The Phone Box

English Title: The Phone Box

Original Title: La Cabina

Country of Origin: Spain

Studio: Radio Televisión Española

Director: Antonio Mercero

Producer(s): José Salcedo

Screenplay: José Luis Garci, Antonio Mercero

Cinematographer: Federico G Larraya

Art Director: Antonio Sanz

Editor: Javier Morán

Runtime: 35 minutes

Genre: Crime and Thriller

Language: Spanish

Starring/Cast: Agustín González, José Luis López Vázquez

Year: 1972

Volume: Spanish / Portuguese

In a bland square in Madrid, some workers, who are wearing a strange uniform, are installing a phone box. Some moments later, an anonymous citizen, after taking his son to the school bus, gets trapped in the box for no understandable reason. As the day goes by, all kind of strangers go there to see the strange event: some of them try to free him; others make fun of him… Everyone looks interested in this little man. After a distressing delay full of surrealistic moments, the trapped man is taken to a strange factory full of thousands of phone boxes. In each one, a single corpse is trapped, in some strange ritual. The movie ends with a new phone box in another square of the city.

The Phone Box is probably one of the most complex and stimulating medium-length movies in the history of Spanish Cinema. Developed just three years before the death of Dictator Francisco Franco, a lot of critics have understood this film as a strange political fairy-tale about the isolation of the society during the 1960s. In any event, his powerful and provocative content is wide open enough to stop it being classified only in a concrete socio-historical context.
The film uses very long shots, suggesting an extremely distressing concept of time. Inside and outside the phone box; everything looks slow and oppressing, never ending. The buildings of the town are recorded as inhuman giants, skyscrapers crossing an apocalyptic skyline, not interested in the pathetic feelings of the poor man. At the same time, the phone box is surrounded by a really disturbing crowd, composed by all kind of strange characters who are directly connected with the Spanish satirical tradition. Mercero is successful in the portrait of the cruelty of some specific Spanish characters, mostly in the ones who are related to the romantic literary school: dumb police, evil small boys who understand the catastrophe as a kind of twisted game, etc. Some of them, following the rules of the ‘absurd’, dare to reproach López Vazquez for his clumsiness and his foolishness at being trapped inside the phone box.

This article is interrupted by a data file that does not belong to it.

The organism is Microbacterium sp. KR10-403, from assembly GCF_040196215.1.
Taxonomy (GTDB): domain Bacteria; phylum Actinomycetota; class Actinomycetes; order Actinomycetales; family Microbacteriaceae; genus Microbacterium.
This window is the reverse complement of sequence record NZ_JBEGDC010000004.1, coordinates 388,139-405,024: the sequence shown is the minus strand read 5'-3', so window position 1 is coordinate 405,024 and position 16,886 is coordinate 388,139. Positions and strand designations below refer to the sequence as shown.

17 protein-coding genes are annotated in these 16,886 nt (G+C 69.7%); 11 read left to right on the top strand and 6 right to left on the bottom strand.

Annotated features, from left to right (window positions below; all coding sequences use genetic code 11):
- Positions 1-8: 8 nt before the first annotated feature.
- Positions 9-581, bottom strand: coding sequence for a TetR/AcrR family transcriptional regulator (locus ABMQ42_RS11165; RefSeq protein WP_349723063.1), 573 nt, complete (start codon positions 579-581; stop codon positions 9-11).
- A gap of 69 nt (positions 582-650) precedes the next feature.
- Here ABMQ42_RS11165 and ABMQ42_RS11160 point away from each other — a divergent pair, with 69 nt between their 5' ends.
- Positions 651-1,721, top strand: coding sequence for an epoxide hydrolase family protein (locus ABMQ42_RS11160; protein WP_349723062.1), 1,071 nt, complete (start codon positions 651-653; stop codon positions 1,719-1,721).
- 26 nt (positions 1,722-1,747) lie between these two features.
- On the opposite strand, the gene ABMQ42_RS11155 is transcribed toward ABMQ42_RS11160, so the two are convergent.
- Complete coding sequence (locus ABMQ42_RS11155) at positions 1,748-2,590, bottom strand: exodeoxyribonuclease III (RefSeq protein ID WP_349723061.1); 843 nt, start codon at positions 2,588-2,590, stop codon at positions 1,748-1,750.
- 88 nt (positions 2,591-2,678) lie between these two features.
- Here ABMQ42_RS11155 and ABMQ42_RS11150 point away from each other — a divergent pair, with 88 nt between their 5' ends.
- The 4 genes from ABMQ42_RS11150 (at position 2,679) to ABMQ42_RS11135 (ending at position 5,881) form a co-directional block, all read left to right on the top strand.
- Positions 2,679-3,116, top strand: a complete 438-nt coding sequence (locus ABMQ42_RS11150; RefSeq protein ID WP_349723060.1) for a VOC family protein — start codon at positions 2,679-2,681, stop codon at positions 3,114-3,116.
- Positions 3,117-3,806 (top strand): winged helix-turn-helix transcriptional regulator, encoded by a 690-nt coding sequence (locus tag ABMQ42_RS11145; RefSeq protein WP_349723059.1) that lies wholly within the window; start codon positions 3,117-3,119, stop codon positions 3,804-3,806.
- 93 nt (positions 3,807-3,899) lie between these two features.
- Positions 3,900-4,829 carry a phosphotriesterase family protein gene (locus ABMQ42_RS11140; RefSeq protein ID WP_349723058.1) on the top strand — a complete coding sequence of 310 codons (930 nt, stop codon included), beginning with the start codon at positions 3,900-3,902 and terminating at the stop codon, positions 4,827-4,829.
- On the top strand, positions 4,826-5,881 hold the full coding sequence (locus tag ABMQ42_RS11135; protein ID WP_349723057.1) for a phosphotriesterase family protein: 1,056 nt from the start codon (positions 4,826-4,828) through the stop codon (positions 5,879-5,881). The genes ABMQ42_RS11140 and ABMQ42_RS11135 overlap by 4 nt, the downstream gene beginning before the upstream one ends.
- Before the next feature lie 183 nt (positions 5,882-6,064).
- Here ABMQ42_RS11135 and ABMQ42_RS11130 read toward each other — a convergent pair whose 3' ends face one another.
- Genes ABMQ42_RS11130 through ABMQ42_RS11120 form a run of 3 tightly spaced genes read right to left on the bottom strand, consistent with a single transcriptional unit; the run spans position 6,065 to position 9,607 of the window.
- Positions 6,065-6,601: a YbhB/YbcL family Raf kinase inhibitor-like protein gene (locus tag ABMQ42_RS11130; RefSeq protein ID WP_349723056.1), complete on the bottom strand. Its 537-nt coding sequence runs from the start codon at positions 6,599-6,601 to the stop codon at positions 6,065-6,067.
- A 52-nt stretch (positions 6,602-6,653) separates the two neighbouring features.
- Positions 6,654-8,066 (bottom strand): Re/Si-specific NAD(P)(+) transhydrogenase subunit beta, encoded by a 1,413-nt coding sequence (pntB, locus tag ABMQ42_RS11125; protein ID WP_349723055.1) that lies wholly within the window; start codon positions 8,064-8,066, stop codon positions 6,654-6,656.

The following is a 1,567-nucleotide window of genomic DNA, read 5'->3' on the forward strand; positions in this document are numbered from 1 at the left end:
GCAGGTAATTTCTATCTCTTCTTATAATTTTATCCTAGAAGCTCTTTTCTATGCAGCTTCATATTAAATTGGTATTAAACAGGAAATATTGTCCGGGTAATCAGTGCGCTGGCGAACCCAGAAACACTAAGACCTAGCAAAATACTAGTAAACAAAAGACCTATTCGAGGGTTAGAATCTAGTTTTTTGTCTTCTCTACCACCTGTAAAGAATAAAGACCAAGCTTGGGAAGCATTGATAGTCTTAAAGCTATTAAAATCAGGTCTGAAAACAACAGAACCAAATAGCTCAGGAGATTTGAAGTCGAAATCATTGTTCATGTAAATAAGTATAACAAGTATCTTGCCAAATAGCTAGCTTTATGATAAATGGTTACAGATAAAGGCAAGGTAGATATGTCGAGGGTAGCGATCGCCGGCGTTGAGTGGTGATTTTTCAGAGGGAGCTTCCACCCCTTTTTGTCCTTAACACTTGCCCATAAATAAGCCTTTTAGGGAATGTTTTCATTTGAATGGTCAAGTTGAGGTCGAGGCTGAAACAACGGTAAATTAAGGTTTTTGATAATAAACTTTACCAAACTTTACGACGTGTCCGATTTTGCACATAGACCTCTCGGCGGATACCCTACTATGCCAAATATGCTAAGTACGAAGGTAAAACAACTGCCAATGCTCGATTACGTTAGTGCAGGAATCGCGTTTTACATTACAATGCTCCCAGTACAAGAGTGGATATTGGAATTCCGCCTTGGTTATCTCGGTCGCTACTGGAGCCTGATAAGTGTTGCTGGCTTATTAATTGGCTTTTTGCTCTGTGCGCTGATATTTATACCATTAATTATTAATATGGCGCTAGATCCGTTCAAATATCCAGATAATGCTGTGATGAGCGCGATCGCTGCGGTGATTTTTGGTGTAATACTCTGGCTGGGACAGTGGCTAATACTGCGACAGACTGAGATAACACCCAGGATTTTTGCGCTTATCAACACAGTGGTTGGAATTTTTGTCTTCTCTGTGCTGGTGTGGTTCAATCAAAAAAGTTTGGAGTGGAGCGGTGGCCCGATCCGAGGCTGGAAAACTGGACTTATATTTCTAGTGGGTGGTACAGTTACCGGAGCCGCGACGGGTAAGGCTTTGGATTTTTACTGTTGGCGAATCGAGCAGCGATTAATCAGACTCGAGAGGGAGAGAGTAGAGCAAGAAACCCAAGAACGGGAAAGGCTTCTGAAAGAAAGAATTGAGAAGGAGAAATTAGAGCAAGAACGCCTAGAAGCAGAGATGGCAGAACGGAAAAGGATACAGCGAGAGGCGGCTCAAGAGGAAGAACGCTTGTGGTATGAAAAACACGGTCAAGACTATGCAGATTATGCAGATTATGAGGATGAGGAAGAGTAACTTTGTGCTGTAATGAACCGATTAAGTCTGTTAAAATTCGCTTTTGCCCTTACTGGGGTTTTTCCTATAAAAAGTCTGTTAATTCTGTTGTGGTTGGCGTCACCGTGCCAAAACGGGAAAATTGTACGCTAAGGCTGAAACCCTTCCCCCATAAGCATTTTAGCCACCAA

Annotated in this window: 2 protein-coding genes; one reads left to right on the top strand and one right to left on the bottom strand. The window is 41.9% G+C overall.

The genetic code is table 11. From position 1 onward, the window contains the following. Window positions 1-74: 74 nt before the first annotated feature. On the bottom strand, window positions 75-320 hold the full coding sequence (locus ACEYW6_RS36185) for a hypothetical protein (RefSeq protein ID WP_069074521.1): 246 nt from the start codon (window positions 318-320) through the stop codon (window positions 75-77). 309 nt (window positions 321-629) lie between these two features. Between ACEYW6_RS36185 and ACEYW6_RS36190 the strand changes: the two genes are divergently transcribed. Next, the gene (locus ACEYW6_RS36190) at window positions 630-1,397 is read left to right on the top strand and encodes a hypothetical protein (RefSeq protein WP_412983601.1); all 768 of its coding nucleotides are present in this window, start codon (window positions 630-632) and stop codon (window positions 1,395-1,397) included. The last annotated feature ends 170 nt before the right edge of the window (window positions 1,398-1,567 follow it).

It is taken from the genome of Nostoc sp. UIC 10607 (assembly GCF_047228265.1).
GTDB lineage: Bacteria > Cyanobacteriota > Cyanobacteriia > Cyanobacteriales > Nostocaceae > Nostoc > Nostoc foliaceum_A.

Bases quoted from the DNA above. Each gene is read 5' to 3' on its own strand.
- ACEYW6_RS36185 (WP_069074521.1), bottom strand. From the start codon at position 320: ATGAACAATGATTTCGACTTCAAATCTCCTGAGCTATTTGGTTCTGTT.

But, without any doubt, this movie is specifically brilliant in the second part, focused on the travel from the initial square to the evil Factory. Mercero shows an accurate and thrilling direction, mixing nostalgic, borrowed, elements, with the codes of the horror movies. The nature of evil is not only related to the absurdity of the whole situation, but with the feeling of loneliness and helplessness with which López Vazquez imbues the main character. The torture becomes something unpredictable and random (he is trapped, as were all the other lonely skeletons who fill their own and forgotten phone boxes), and the audience is forced to look for an impossible pattern for the victims: maybe the haircut, maybe the suits…? Anyway, the final shot – which shows a new and open phone box – suggests an eternal cycle, a killing process impossible to understand.
The Phone Box is one of the most important masterpieces in a powerful horror tradition that was developed by Spanish public television in the 1960s and 1970s, such as Fairy tales for not-sleeping (1966–1982) or ¿Es usted el asesino?/Are you the murderer? (1967), both of them directed by Narciso Ibáñez Serrador. The Phone Box is the first one in using the absurd as a way of shocking the audience, and it was followed by other interesting products such as the medium-length movie El televisor (The TV) (1974). Mercero himself would repeat this kind of product with La habitación blanca (The White Room) (2000). In any event, the original movie would become one of the most powerful experiences launched by the television in this decade, and it is important to understand the dialogue between TV and Cinema in the 1970s.

Author of this review: Aaron Rodriguez